He observed that the board cannot run a purchasing department if it does not have the power to negotiate contacts.
Further, Dull said the change goes against the separation of powers mandated by the Indiana Constitution and state law for the council to raise tax revenue, decide how it should. be spent and now spends the money in place of the county executive, the commissioners.
“There is no form of county government (in Indiana) where the tax authority and the contracting authority are in the same body,” Dull said.
Szarmach, meanwhile, repeatedly went back to the 1981 law he declared, and Sedia had previously agreed, allowing the council to take control of the county’s purchasing at any time.
He also downplayed the threat to county government operations claimed by Dull by pointing out that commissioners will still have a long way to go even if future purchases are overseen by the council.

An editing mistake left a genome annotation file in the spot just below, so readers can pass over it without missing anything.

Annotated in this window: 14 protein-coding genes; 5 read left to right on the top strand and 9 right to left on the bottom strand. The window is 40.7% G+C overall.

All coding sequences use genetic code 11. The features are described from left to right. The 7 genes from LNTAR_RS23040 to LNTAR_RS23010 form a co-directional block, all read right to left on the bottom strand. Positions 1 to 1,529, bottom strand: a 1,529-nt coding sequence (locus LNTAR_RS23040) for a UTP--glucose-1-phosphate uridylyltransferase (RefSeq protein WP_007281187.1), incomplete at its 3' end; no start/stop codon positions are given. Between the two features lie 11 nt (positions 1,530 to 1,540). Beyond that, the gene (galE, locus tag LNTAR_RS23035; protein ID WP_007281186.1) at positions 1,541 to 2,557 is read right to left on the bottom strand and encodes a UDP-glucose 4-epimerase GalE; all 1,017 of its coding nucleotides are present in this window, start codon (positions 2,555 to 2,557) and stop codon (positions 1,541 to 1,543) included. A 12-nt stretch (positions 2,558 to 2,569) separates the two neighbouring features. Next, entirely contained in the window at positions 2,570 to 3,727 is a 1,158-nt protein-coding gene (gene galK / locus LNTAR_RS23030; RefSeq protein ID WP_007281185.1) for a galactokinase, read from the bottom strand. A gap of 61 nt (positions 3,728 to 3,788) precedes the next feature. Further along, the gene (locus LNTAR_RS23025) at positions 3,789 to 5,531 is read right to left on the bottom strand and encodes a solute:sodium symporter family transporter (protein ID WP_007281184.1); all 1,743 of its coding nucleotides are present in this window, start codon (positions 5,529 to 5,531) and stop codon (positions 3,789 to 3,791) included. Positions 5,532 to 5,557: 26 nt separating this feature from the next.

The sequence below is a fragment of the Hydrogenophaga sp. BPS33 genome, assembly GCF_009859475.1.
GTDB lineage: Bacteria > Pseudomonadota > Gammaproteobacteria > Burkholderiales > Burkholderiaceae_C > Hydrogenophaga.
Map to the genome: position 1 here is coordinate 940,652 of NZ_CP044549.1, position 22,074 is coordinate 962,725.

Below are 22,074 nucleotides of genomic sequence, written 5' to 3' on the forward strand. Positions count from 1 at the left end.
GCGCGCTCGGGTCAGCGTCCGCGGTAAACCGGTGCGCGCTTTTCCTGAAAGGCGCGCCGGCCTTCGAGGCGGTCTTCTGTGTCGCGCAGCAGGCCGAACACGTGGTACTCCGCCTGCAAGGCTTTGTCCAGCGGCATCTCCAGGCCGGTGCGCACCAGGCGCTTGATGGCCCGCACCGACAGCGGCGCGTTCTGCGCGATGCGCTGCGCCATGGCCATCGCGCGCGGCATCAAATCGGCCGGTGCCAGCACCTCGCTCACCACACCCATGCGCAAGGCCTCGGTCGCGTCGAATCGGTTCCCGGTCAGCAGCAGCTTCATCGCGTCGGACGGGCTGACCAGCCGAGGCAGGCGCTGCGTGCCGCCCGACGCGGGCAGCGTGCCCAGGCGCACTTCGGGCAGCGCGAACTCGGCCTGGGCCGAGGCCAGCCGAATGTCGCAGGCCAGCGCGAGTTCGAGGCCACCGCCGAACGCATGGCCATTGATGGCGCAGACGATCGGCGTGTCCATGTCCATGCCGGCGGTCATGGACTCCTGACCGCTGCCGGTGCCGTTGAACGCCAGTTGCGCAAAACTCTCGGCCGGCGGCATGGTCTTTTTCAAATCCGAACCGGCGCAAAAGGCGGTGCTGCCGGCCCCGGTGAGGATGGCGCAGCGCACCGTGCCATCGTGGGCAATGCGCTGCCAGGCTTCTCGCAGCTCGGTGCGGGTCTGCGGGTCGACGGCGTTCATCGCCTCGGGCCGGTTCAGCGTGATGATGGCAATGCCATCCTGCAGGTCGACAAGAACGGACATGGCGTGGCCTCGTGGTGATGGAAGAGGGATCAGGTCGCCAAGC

All parties, including the judge, conceded that no matter how the case turns out, it will likely be considered by the Indiana Court of Appeals.
In that vein, Commissioners’ attorney Matt Fech urged Sedia to postpone the execution of any decision and leave the commissioners in charge of purchasing, until any appeals are concluded.
Council attorney Derek Molter said in response that there was no reason the council could not move forward with its plan to take over the purchases on Monday, assuming the judge consent, as the appeal process could take years.